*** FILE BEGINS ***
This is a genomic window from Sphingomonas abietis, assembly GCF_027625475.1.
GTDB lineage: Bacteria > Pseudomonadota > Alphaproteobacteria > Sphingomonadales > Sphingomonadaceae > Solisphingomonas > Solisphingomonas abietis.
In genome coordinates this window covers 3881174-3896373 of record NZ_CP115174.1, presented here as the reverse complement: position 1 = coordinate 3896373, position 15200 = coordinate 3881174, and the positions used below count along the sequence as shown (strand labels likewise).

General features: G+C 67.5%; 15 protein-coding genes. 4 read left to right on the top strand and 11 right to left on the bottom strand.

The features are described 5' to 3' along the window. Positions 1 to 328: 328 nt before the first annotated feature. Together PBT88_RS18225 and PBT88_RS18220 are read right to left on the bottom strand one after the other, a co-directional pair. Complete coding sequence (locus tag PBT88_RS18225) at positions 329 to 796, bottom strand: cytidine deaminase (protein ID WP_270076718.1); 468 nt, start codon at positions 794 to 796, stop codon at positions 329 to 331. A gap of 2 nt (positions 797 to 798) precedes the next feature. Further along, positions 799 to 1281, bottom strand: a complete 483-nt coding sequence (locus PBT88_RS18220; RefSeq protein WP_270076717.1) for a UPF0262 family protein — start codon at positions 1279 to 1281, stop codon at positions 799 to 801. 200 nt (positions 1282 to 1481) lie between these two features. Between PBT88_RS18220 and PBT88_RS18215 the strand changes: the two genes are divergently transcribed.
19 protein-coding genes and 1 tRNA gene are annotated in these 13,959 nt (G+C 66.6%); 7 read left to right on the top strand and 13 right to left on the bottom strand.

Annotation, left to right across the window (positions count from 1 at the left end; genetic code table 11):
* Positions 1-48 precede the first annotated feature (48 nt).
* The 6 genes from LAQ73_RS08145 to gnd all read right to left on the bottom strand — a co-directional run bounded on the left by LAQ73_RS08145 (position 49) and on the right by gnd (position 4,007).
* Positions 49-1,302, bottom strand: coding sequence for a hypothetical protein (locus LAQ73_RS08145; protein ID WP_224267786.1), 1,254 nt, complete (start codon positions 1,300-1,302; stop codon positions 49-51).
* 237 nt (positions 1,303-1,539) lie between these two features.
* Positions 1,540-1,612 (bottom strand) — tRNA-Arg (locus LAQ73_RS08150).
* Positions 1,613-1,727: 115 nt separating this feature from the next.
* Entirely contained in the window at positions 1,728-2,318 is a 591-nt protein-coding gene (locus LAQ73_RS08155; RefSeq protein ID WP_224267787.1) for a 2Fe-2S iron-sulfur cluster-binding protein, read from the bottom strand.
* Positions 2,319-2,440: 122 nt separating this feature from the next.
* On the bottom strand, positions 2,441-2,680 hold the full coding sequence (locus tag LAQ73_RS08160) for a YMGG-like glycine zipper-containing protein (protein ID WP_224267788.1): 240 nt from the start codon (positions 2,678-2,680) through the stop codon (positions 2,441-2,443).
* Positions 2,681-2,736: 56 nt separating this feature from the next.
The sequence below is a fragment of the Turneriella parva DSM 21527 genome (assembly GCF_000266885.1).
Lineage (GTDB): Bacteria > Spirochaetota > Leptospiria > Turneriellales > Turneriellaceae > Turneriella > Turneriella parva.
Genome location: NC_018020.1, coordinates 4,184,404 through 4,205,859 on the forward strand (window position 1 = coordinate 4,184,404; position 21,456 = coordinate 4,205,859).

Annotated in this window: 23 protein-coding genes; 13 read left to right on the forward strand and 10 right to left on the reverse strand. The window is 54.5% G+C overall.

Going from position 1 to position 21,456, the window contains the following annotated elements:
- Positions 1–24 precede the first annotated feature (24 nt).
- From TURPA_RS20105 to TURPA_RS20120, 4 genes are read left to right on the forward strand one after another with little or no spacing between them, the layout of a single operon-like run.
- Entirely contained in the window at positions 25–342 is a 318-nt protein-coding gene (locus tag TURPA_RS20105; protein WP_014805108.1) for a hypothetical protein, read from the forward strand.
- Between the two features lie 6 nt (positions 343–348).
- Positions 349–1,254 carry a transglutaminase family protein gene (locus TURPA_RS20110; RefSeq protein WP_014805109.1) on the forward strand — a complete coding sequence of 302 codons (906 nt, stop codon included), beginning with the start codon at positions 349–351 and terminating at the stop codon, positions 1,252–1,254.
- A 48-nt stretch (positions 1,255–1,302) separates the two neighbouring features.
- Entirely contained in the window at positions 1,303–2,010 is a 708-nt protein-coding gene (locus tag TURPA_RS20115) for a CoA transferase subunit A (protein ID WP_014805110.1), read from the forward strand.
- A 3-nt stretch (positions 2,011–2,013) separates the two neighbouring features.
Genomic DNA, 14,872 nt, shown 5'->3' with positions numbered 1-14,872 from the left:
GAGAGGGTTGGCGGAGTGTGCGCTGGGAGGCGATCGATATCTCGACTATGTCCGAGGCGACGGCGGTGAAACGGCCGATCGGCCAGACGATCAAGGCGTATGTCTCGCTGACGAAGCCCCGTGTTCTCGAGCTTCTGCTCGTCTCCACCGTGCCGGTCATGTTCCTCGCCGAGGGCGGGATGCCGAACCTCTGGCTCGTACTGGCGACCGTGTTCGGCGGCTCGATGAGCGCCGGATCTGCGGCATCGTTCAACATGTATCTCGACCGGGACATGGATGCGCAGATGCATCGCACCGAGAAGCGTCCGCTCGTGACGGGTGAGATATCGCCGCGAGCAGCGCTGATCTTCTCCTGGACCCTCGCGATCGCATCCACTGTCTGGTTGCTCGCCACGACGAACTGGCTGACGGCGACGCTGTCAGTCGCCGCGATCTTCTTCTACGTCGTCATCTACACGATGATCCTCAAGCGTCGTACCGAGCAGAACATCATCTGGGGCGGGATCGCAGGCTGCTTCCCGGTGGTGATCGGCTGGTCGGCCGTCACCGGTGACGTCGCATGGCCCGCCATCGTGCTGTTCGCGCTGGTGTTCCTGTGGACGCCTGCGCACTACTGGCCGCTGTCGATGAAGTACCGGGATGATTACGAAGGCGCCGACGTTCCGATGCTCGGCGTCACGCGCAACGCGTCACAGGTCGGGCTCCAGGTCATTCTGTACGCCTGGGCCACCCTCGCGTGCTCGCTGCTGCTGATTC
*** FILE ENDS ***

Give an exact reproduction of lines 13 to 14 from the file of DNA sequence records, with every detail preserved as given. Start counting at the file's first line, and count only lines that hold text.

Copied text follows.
* Positions 1,613-1,727: 115 nt separating this feature from the next.
* Entirely contained in the window at positions 1,728-2,318 is a 591-nt protein-coding gene (locus LAQ73_RS08155; RefSeq protein ID WP_224267787.1) for a 2Fe-2S iron-sulfur cluster-binding protein, read from the bottom strand.